Art filled the black tables and mounted boards scattered across the floor of the 1912 Center as people milled about, sipping punch. The showcase only lasted for two hours, but would be enough time for viewers enjoyment and, in some cases, sold.
The Moscow Artability showcase was a culmination of workshops for people with disabilities hosted by the University of Idaho Center on Disabilities and Human Development (CDHD) April 24. An array of over 50 pieces of work from nearly 20 artists were on display.
“I’ve never displayed my work before, so it’s actually pretty exciting,” said Barbara Gragert, an art enthusiast who had three pieces at the showcase.
Gragert said this is her first time displaying her art at a workshop, among 11 other new participants. She said she first started to draw at the age of 5 and continued through junior high and into high school.
Gragert said her boyfriend, Mike Gates, drew her into the program this year.
“I was like, ‘OK, I like art and I hope my friends from high school are here.’ Found a few of them, and I made more,” she said.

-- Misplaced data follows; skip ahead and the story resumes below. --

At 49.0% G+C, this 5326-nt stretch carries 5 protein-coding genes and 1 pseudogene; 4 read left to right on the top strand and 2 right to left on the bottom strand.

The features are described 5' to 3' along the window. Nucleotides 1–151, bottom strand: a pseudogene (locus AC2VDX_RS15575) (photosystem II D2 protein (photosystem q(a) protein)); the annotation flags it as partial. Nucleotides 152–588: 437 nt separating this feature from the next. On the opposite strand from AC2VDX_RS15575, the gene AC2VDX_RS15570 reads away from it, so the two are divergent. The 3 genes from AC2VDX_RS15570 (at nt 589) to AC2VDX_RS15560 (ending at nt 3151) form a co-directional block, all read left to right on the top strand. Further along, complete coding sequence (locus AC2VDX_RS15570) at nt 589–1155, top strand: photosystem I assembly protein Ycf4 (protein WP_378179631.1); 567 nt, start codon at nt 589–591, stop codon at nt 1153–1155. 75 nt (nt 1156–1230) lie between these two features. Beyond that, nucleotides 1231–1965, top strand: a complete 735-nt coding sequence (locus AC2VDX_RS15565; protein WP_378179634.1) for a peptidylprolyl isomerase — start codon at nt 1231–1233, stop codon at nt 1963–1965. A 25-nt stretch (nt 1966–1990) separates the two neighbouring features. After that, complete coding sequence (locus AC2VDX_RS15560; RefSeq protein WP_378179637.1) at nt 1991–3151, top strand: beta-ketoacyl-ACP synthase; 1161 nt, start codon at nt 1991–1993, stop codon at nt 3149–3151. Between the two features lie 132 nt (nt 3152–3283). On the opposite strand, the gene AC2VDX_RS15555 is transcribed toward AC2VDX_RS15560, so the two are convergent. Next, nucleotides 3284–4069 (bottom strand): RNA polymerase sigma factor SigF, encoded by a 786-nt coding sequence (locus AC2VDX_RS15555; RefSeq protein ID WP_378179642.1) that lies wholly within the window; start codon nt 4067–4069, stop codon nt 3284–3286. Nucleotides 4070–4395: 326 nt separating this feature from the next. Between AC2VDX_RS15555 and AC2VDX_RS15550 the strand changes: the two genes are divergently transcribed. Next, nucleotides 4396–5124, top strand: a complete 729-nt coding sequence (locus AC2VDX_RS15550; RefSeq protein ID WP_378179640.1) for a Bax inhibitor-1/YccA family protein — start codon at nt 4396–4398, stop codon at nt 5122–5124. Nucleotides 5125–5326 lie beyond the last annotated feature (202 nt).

Gates, the president of the Idaho Self-Advocate Leadership Network Moscow Chapter (SALN), said he has been at almost every workshop offered, although he was not an artist before.
“I was always an athlete,” Gates said. “I mean I’ve done art, but this is something new to me.”
Gates said the workshops are different from year to year, offering a variety of new mediums. The 2016-2017 workshops produced pottery, gelli prints and blackout poems. Gates said in the past they have done water coloring and drawing as well.
This year, Gates displayed five creations, among them a ceramic pyramid with Egyptian symbols on the sides, called “Giza.” He said he rushed through another pottery project, at the showcase, so he could work on it.
“The pyramid just kind of hit in my brain, just like, sparked,” Gates said. “Like no, that’s what I really want to do.”
Kalli Sorber, the Artability project director, said they chose the 1912 Center because it is easily accessible to those in wheelchairs. Sorber said for the past three years, the showcase lasted two hours.
“In future years, we hope to be able to have it up for a month at the 1912 Center so that people can come in and see it,” she said.
Sorber said CDHD interns volunteered to run the showcase this year, welcoming attendees, offering refreshments and selling gift cards. SALN also tabled at the event.
Sorber said one of the positive outcomes is the relationships developed as a result of the program. Gates said although he already knew most of the participants, creating art together at the workshops helped him to get to know them better, and it also allowed him to meet new people.
Gates said if CDHD continues to have Artability workshops, he will attend.
“I think art really shows who you can be or who you are,” Gates said.
Nina Rydalchcan be reached at email@example.com or on Twitter @NinaRobin7